What to Do When You Feel Really Vulnerable

standthereAh, vulnerability. Sometimes it stuns you and brings you into a state of gratitude for being able to love so deeply, and sometimes it makes you want to run screaming from the room. I am often stunned into gratitude by my children, and the way that I love them, and the way that I am humbled in the face of that love. If you’ve been on this planet for any length of time, then you know that you do not call the shots, you do not get to decide what life is going to put in your path, or the paths of those you cherish. You know that the parameters are outside of your domain, you get no insight into the number of days or years you have here, and the same holds true for everyone you hold dear, and my god, if that does not make you acknowledge your own fragility, I don’t know what will. I’m usually inspired by that. I really try to leave nothing in the tank on any given day, and by that I mean I try to make sure the people in my life know how I feel about them without any doubt by the time I put my head on the pillow. That’s a day well spent.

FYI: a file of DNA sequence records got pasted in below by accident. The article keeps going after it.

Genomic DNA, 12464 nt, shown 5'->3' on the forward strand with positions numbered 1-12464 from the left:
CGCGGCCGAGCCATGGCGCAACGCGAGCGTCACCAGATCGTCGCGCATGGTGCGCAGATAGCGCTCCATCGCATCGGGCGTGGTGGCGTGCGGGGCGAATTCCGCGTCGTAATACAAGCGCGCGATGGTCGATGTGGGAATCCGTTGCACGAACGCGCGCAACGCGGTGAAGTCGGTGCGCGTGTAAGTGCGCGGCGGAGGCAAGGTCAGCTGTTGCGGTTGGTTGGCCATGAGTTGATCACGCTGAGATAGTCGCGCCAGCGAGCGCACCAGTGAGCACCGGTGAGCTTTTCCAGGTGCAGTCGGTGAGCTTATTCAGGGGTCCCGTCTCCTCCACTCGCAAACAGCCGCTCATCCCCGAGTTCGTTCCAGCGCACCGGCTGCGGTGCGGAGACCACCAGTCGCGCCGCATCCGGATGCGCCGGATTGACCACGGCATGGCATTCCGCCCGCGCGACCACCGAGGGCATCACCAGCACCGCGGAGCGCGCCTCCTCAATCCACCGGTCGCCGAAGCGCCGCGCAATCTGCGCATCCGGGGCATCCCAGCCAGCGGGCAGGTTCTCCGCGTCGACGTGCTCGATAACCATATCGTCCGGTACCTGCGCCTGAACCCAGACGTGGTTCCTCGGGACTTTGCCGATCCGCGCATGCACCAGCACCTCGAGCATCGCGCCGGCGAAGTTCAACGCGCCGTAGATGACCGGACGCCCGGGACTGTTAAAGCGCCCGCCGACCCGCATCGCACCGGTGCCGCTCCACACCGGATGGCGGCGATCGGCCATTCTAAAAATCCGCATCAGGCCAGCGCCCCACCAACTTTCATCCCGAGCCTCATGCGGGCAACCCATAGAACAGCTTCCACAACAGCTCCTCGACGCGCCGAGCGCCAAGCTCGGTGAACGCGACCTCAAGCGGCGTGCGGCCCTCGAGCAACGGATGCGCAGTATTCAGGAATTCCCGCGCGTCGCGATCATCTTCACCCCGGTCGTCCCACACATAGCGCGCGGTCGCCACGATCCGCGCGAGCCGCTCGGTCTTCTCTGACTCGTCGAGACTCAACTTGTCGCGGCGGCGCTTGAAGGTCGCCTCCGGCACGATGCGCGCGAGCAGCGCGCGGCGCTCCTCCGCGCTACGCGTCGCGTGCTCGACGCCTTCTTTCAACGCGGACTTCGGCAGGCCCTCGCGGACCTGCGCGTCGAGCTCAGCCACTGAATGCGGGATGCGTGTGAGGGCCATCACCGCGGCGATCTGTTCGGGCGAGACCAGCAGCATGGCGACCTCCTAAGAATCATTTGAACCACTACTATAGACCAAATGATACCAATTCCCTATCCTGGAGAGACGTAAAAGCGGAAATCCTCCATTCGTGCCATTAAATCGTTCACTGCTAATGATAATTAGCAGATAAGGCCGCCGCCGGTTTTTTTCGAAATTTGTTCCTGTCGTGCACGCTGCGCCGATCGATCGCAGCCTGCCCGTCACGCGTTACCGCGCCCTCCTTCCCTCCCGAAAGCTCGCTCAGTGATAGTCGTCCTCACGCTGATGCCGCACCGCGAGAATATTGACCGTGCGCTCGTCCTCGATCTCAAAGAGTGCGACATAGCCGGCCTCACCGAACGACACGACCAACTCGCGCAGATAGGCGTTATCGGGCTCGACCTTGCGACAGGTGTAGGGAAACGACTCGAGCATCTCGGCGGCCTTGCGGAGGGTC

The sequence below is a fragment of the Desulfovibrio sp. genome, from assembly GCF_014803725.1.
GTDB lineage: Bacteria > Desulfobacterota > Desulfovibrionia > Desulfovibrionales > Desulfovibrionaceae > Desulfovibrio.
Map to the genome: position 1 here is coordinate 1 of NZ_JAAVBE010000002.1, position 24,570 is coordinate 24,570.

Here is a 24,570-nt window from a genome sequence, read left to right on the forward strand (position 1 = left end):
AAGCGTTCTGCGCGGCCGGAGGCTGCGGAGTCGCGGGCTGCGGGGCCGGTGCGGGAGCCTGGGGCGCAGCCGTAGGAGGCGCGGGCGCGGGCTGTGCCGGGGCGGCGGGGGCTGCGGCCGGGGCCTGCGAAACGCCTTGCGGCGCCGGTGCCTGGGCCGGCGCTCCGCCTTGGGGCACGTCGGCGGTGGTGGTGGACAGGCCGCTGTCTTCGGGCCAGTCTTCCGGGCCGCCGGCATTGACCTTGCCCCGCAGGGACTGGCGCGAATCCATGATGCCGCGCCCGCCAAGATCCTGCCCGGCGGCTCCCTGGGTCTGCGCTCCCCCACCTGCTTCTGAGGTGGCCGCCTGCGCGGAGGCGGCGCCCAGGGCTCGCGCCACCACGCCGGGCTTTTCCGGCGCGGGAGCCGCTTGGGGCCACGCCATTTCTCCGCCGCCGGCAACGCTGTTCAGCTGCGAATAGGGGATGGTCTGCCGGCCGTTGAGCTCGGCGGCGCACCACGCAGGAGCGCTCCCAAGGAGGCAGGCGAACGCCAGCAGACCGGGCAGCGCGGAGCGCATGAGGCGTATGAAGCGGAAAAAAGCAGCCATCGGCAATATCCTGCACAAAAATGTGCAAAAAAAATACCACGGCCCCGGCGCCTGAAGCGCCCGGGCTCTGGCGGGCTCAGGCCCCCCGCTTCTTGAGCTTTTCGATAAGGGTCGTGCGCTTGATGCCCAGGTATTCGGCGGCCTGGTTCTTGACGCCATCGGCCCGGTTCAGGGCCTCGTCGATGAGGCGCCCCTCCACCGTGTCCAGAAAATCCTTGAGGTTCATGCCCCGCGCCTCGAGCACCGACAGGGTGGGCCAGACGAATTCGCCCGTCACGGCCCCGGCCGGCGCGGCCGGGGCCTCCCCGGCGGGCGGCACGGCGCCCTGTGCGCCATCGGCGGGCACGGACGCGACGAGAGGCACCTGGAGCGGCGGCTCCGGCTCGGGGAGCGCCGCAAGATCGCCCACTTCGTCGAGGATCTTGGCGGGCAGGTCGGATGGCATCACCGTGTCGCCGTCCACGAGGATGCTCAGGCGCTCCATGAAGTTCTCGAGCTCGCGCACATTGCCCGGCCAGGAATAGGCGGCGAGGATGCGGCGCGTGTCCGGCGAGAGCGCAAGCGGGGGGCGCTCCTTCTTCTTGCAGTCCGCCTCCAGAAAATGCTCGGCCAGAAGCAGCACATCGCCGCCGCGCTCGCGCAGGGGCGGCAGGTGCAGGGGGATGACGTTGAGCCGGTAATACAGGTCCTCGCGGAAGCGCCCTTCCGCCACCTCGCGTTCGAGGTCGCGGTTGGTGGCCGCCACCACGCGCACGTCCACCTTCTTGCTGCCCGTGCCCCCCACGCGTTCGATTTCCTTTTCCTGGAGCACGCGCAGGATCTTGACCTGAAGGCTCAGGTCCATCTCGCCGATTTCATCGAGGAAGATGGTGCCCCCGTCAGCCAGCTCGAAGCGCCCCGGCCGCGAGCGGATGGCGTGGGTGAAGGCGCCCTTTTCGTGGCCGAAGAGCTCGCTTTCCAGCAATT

I share anything I’ve learned along the way that might be useful (and was often learned as the result of a poor choice that led to a painful lesson), and even the stuff that is messy or not quite figured out yet, because I think we all feel better when we realize we are not alone in this thing. I am not drawn toward people who try to wrap things up in a neat little package because life is not neat, humans are not neat, and many of the things we feel cannot be tied up with a ribbon and deposited in the “isn’t this grand?” file. I want to know what your mess is, what your fears are, what keeps you up at night, or stuck in a job or relationship that’s crushing the soul out of you, because we have all been there, and when we talk about this stuff, it’s a relief; we realize everyone is human. Otherwise everyone walks around feeling alienated, like they’re the only loser who can’t seem to get this life thing “right.” When you lay your stuff on the table, you see it’s the same stuff everyone else unpacks, it’s just got your own fingerprints on it, your own particular spin. Think you aren’t worthy of love, that there’s something essentially broken about you? Yeah, I’ve been there. Think there are things that you’ve done that are so shameful you have to keep them hidden, even from your closest friends? I’ve also been there. Know what happens when you edit yourself because you’re afraid of what people might think? You feel like a fraud. I’ve been there, too.